By Mike Donaldson, Nick Southall
In solidarity with countries suffering under fascism and militarism, waterside workers and other unionists began placing industrial bans on war materials to overseas regimes including Japan, Germany and Spain during the 1930s.
Following the declaration of a national ban by the Australian Council of Trade Unions (ACTU) on such supplies to Japan the first major flashpoint came in November 1938 when wharfies and seamen downed tools to prevent the loading of pig iron onto the SS Dalfram. This initiated a ten week strike during which the conservative federal government and employers used arrests, covert operations, legal threats and other forms of pressure to challenge the boycott. Their campaign was led by future Prime Minister, then Attorney-General and Minister for Industry, Robert Menzies, who earnt himself the sobriquet of “Pig Iron Bob” in the process. Following mass sackings by major Wollongong employer BHP and a consequent collapse in strike funds the specific ban was lifted but in the wake of it the government quietly and unofficially agreed to end pig iron exports.
Against Fascism and War: Pig Iron Bob and the Dalfram Dispute, Port Kembla 1938 was originally published as a booklet by the Wollongong Free University on the 75th anniversary of the dispute. It provides a through account of the events and explores how militancy regarding international affairs was closely tied to workplace campaigns and education carried out by the Waterside Workers Federation. The full publication can be downloaded at the bottom of this page and an extract concerning community support for union action, including a huge protest against Menzies, appears below.
Building Community Support
When, immediately after the walk-out, [Waterside Workers Federation branch secretary] Ted Roach explained to the Illawarra Trades and Labour Council, that his members were refusing to load pig-iron because “success to the Japanese Fascist militarists in China will, according to their own statements, inspire them to further attacks on peaceful people which will include Australia”, he immediately received its whole-hearted support.
Very soon, stopping any attempt to shift it to another berth or to Sydney for loading, the Federated Ironworkers Association, the Shunters’ Union, the Federated Engine Drivers and Firemen’s Association, the Australian Workers’ Union and the Railways Union all pledged not to handle pig-iron. Peace groups, women’s organisations, many clergy and the Illawarra District Assembly of the ALP were backing them up, broadcasting their support on the local radio station. On November 30, the Labour Council threatened a stoppage throughout Illawarra.
Day to day organisation of the dispute was taken up by the Labour Council’s disputes committee which immediately set about reinforcing the 24-hour 7-day picket on the Dalfram to ensure that no one got on the ship or near its berth. The disputes committee quickly opened negotiations with the stevedoring companies to restart work on the three ships that were now lying idle because of the lock-out.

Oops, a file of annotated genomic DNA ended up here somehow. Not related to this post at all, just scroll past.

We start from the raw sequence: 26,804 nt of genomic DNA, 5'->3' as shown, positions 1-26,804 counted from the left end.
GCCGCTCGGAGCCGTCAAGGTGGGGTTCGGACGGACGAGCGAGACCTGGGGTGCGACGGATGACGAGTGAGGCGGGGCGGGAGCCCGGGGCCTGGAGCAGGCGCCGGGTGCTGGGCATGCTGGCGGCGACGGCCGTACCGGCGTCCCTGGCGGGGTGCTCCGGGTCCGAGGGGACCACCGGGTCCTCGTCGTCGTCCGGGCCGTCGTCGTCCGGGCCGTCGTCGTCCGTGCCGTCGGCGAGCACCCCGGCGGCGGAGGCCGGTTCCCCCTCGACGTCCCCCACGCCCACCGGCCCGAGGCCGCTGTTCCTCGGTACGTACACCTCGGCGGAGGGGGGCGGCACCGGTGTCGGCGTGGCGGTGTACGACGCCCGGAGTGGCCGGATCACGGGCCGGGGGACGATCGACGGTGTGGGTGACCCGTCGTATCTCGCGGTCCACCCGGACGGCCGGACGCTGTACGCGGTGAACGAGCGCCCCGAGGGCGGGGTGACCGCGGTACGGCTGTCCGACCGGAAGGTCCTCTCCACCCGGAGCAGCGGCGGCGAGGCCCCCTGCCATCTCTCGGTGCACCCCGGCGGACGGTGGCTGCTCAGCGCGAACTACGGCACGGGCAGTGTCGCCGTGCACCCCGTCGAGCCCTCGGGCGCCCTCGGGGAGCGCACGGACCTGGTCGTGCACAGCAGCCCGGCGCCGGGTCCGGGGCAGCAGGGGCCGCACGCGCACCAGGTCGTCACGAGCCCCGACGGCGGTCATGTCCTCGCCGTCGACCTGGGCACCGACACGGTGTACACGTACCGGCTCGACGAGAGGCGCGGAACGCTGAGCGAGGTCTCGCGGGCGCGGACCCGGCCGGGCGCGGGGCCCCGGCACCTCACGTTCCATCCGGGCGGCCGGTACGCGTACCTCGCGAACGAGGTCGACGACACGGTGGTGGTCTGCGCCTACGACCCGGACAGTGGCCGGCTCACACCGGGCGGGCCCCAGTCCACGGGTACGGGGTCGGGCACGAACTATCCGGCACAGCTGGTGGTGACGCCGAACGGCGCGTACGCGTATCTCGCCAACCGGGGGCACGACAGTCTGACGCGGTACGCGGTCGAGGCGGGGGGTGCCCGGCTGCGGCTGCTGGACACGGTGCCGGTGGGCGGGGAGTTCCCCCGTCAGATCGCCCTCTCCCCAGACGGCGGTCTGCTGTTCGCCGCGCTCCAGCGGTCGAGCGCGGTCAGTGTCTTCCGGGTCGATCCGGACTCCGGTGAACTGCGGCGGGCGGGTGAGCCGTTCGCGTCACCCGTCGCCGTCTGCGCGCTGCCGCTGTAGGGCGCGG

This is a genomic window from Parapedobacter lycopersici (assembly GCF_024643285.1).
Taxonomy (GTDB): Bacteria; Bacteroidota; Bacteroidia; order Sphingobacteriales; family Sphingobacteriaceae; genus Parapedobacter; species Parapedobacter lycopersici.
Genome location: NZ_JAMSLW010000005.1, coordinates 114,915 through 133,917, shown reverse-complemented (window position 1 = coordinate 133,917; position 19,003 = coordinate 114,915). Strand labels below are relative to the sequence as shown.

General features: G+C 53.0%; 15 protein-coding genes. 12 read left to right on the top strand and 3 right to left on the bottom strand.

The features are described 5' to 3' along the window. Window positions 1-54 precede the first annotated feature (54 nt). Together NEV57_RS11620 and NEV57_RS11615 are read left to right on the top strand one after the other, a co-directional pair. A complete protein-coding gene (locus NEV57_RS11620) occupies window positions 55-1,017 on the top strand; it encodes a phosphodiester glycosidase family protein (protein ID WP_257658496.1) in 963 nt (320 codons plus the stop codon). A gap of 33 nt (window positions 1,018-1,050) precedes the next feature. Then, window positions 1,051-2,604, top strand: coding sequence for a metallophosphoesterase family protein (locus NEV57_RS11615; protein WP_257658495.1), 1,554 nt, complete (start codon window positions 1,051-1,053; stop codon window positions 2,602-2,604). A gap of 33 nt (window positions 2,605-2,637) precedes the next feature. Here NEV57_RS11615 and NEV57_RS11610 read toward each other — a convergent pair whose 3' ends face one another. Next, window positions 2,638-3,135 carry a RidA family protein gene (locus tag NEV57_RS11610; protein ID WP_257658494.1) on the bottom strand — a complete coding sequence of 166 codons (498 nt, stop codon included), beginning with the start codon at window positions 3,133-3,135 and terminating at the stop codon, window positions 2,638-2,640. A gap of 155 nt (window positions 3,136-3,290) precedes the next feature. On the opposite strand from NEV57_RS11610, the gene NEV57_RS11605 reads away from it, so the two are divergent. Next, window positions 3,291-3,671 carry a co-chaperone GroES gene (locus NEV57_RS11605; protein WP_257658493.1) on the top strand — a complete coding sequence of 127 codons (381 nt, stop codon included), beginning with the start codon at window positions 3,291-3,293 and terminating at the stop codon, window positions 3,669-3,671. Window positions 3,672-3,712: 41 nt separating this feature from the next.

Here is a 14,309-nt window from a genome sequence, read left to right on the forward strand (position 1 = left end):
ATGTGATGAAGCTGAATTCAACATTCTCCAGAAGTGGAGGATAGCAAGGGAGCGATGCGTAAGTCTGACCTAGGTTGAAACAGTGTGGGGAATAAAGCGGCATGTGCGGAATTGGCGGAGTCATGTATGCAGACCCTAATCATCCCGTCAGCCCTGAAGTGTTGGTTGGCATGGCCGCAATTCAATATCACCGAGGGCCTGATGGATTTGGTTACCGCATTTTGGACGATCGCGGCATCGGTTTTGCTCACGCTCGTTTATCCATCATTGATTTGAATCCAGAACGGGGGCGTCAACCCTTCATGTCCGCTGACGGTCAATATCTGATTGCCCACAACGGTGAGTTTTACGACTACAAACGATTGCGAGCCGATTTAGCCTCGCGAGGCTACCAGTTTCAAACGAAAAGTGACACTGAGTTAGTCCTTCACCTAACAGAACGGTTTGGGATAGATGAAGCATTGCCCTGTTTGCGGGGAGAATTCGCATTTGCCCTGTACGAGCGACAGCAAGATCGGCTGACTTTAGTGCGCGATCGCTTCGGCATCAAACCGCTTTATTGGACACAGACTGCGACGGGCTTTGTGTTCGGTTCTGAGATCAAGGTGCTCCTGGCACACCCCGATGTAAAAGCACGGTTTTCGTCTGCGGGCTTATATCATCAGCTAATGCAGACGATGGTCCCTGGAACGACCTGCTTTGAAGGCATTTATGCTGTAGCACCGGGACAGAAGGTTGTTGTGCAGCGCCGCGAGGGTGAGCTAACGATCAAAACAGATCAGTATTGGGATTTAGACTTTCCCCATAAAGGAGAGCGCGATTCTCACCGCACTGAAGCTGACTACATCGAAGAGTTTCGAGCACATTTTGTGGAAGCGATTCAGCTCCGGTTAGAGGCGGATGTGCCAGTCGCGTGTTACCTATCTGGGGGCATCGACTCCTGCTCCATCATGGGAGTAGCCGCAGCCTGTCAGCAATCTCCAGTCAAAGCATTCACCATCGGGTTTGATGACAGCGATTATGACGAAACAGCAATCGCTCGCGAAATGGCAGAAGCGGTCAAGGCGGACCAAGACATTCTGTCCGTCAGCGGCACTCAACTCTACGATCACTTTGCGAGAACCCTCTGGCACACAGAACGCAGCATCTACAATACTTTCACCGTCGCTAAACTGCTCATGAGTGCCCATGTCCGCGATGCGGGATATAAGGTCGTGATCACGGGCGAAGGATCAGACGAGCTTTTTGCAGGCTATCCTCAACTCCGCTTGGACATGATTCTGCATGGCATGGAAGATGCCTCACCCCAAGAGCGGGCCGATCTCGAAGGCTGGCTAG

Within a week of the imposition of licensing, the Labour Council committee had re-established the area committees established to fight unemployment in the early 1930s, and developed during the miners’ six-week national strike for shorter hours in 1937. Set up in many villages and towns along the South Coast, these brought people from different unions and non-unionists together to collect and distribute funds and food, and organise support and publicity.
Thanks to Roy Burns, Jackie Andersen, Stan Speechley and other Aboriginal men working on the waterfront, support from the Port Kembla Aboriginal community was rock solid. Elsie Sparks walked into the WWF office to volunteer and was soon hard at work sorting out and replying to the deluge of correspondence from all over Australia and world.
Garages donated petrol for trucks and cars organising relief. They travelled to Gosford for cheap oranges, to Robertson for potatoes, Moss Vale for meat and vegetables. Half a dozen relief workers went round the South Coast stores and bakeries each day, contacting hundreds of small businesses. Greek fish-shop proprietors were among the most generous. One gave 20 pounds, about one month’s pay.
Hotels, wine bars, newsagents, butchers, tailors, hairdressers, electricians, bakers, chemists, hotels, milk bars, shops dealing in babies’ wear, clothing, shoes, cakes and fruit all chipped in. Local businesses sponsored nightly broadcasts over radio station 2WL to support the waterside workers. According to Bert Smith, only two business people refused donations in the entire Wollongong and Port Kembla area. “A baker named Ernie Taylor ordered the unionists off his premises and threatened to call the police. He said wharfies were bludgers. His refusal of support cost him a quarter of his customers”.
Sam Domoney remembers that “the response everywhere was good. We had dance nights, with orchestras giving their services free of charge. Strikers and those locked-out were admitted free – they had little money. Picture theatre proprietors admitted wharfies’ kids free on one night a week”.